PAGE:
Marine productivity response to Heinrich events; a model-data comparison

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doi: 10.5194/cp-8-1581-2012
Author(s): Mariotti, Veronique; Bopp, Laurent; Tagliabue, Alessandro; Kageyama, Masa; Swingedouw, Didier
Author Affiliation(s): Primary:
CEA-CNRS-UVSQ, Institute Pierre Simon Laplace, Laboratoire des Sciences du Climat et de l'Environnement, Gif-sur-Yvette, France
Other:
University of Cape Town, South Africa
Council for Scientific and Industrial Research, South Africa
Volume Title: Climate of the Past
Source: Climate of the Past, 8(5), p.1581-1598. Publisher: Copernicus, Katlenburg-Lindau, International. ISSN: 1814-9324
Note: In English. Includes supplement, http://www.clim-past.net/8/1581/2012/cp-8-1581-2012-supplement.pdf; published in Climate of the Past Discussion: 14 February 2012, http://www.clim-past-discuss.net/8/557/2012/cpd-8-557-2012.html; accessed in Feb., 2013. 102 refs.; illus., incl. 2 tables
Summary: Marine sediments records suggest large changes in marine productivity during glacial periods, with abrupt variations especially during the Heinrich events. Here, we study the response of marine biogeochemistry to such an event by using a biogeochemical model of the global ocean (PISCES) coupled to an ocean-atmosphere general circulation model (IPSL-CM4). We conduct a 400-yr-long transient simulation under glacial climate conditions with a freshwater forcing of 0.1 Sv applied to the North Atlantic to mimic a Heinrich event, alongside a glacial control simulation. To evaluate our numerical results, we have compiled the available marine productivity records covering Heinrich events. We find that simulated primary productivity and organic carbon export decrease globally (by 16% for both) during a Heinrich event, albeit with large regional variations. In our experiments, the North Atlantic displays a significant decrease, whereas the Southern Ocean shows an increase, in agreement with paleo-productivity reconstructions. In the Equatorial Pacific, the model simulates an increase in organic matter export production but decreased biogenic silica export. This antagonistic behaviour results from changes in relative uptake of carbon and silicic acid by diatoms. Reasonable agreement between model and data for the large-scale response to Heinrich events gives confidence in models used to predict future centennial changes in marine production. In addition, our model allows us to investigate the mechanisms behind the observed changes in the response to Heinrich events.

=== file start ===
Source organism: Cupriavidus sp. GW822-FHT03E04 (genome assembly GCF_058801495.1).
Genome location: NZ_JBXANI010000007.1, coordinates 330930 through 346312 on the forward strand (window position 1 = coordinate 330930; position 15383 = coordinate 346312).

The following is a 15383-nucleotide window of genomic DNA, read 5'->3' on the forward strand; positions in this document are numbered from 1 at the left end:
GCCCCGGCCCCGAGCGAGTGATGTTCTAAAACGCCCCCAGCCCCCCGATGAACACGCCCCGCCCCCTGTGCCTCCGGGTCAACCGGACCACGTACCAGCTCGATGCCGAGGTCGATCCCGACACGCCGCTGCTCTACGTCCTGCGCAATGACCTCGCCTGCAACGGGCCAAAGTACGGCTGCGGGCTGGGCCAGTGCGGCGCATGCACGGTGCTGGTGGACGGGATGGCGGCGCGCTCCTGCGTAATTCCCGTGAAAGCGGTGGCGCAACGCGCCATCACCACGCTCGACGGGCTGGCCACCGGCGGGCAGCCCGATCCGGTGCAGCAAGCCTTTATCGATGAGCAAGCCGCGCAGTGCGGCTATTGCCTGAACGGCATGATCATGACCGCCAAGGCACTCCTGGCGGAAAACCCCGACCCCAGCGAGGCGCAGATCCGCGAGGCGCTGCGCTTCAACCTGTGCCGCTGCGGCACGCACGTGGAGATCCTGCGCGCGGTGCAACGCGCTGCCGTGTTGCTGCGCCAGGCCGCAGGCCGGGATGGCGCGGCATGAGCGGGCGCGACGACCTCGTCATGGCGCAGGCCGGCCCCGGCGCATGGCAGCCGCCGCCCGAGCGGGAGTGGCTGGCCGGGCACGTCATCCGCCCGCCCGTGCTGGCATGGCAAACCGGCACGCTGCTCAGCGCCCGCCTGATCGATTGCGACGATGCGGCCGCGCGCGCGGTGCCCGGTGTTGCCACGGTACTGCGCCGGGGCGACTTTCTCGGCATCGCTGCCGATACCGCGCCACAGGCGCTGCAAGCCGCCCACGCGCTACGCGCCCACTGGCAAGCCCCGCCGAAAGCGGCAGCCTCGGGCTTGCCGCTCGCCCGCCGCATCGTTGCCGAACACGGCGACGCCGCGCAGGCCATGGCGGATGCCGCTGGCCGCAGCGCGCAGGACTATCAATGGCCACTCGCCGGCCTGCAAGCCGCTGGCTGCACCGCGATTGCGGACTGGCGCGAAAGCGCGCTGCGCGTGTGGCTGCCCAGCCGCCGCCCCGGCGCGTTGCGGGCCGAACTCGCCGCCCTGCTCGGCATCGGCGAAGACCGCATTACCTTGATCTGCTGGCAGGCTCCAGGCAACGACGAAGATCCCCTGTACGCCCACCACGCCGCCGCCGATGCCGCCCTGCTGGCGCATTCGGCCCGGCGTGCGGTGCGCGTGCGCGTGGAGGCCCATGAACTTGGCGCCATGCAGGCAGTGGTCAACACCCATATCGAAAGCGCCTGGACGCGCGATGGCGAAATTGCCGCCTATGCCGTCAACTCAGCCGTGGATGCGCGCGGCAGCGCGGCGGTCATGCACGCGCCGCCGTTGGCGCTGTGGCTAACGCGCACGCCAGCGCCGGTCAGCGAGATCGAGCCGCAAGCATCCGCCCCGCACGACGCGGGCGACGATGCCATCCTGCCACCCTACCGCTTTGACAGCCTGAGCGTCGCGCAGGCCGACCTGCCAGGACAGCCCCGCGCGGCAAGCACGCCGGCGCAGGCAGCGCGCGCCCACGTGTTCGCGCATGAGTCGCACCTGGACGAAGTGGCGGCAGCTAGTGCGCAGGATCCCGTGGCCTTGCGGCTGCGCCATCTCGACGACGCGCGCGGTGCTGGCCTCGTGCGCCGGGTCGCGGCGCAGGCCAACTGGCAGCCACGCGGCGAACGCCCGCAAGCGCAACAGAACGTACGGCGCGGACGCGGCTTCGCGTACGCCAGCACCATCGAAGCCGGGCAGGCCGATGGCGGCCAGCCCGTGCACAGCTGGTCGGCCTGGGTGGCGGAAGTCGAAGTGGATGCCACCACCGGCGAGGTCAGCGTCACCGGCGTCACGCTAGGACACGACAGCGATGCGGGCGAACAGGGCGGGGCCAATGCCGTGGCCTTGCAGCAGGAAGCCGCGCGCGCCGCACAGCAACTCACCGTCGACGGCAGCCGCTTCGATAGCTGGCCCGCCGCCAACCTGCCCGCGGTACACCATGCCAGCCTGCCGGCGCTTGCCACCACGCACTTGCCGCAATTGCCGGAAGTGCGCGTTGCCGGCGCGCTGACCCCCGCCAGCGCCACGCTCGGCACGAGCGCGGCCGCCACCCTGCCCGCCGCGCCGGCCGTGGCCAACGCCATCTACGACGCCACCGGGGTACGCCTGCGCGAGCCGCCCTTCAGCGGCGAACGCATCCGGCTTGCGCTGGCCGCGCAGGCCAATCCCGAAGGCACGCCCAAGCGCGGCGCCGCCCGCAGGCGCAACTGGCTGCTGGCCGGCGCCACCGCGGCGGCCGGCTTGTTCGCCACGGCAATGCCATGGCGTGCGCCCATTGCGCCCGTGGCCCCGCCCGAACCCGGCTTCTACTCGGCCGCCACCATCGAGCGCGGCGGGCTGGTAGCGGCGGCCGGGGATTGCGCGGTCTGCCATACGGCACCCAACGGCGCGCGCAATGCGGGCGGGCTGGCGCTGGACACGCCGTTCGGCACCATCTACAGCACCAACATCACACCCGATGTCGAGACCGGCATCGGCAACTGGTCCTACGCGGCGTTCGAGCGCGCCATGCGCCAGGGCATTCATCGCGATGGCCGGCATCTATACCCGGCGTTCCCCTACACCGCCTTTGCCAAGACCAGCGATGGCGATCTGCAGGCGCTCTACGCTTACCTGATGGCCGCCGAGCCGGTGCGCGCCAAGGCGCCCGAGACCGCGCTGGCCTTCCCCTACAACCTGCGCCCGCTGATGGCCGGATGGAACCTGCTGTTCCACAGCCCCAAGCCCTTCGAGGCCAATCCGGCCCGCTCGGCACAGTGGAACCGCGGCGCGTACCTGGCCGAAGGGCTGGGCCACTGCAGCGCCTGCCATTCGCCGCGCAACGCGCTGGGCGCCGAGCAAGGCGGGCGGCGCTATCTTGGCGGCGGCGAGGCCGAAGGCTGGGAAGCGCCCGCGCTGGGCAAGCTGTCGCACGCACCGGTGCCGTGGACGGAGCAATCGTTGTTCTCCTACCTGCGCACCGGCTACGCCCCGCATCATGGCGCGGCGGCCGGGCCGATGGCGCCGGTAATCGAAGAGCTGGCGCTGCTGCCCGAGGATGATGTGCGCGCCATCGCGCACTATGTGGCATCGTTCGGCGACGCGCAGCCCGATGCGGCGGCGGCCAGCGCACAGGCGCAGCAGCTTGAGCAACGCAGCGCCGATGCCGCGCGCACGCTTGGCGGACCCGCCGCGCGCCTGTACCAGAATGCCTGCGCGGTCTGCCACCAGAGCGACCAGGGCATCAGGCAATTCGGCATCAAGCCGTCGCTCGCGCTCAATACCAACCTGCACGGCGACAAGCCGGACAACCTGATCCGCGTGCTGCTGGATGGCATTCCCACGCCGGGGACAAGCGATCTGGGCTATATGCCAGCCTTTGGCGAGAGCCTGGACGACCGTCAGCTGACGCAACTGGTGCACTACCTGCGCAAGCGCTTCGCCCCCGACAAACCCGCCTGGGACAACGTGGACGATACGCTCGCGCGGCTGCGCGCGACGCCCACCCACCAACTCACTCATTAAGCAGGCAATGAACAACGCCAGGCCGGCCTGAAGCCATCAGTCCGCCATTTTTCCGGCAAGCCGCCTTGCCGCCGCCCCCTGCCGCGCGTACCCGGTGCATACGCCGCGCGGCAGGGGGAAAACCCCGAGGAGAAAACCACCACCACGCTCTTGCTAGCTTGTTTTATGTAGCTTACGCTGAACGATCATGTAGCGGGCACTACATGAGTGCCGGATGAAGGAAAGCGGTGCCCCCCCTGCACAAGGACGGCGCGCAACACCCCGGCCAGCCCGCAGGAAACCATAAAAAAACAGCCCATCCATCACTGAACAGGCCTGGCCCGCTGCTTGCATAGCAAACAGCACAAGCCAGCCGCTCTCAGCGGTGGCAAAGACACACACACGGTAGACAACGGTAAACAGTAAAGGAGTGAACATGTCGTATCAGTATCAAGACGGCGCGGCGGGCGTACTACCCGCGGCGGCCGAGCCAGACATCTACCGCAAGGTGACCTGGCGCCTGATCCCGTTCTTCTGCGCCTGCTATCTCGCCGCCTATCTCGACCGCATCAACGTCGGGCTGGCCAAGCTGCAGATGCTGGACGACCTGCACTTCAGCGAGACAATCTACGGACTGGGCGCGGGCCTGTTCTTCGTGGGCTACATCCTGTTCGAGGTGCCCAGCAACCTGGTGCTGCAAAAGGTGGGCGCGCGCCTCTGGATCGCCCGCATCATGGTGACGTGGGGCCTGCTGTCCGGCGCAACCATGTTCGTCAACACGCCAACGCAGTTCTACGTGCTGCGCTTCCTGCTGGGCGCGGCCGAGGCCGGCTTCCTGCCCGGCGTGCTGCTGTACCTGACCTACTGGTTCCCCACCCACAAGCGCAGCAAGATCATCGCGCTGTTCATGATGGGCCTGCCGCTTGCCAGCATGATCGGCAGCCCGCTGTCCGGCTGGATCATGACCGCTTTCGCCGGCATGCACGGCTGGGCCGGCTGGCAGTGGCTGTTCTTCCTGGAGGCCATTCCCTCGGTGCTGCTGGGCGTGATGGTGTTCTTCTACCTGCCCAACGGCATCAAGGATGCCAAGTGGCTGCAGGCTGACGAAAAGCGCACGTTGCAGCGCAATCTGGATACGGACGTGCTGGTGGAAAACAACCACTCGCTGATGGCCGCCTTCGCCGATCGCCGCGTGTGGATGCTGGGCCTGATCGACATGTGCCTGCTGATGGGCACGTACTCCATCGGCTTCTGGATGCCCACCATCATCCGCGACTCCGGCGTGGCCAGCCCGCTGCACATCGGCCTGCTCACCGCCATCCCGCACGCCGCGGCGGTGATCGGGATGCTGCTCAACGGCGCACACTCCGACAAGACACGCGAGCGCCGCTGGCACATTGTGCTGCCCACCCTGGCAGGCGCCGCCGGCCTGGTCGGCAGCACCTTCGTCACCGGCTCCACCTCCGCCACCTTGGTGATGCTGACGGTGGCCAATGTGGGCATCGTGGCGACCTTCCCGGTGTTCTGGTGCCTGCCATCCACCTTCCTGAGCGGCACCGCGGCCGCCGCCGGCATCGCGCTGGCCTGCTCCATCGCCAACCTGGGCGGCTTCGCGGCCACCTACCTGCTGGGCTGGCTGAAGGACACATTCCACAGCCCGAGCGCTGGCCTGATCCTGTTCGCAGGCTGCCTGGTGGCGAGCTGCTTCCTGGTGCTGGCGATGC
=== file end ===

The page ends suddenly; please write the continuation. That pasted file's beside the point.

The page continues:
Year of Publication: 2012
Research Program: ODP Ocean Drilling Program
Key Words: 24 Surficial Geology, Quaternary Geology; Africa; Algae; Ammonium; Arctic Ocean; Arctic region; Atlantic Ocean; Atmospheric transport; Benguela Current; Biochemistry; Carbon; Carbon dioxide; Cenozoic; Detroit Seamount; Diatoms; East Pacific; Ecosystems; Emperor Seamounts; Equatorial Pacific; Glacial environment; Greenland; Greenland ice sheet; Heinrich events; Holocene; Ice; Indian Ocean; Iron; Last glacial maximum; Leg 145; Leg 167; Leg 184; Leg 202; Marine sediments; Mauritania; Metals; Microfossils; Mineralization; Nitrates; North Atlantic; North Pacific; Northeast Pacific; Northwest Pacific; ODP Site 1019; ODP Site 1144; ODP Site 1233; ODP Site 1240; ODP Site 1242; ODP Site 882; ODP Site 887; Ocean Drilling Program; Organic carbon; Pacific Ocean; Paleoproductivity; Panama Basin; Particles; Particulate materials; Pelagic Interaction Scheme for Carbon and Ecosystem Studies; Phosphates; Photochemistry; Photosynthesis; Phytoplankton; Plankton; Plantae; Quaternary; Respiration; Sea ice; Sea-surface temperature; Sedimentation; Sediments; Silicic acid; Solutes; South China Sea; South Pacific; Southeast Pacific; Transport; Volcanism; West Africa; West Pacific; Winds; World ocean
Coordinates: N075100 N075100 W0833600 W0833600
N000100 N000100 W0822800 W0822800
Record ID: 2013043982
Copyright Information: GeoRef, Copyright 2019 American Geosciences Institute. Reference includes data from Copernicus Gesellschaft, Katlenburg-Lindau, Germany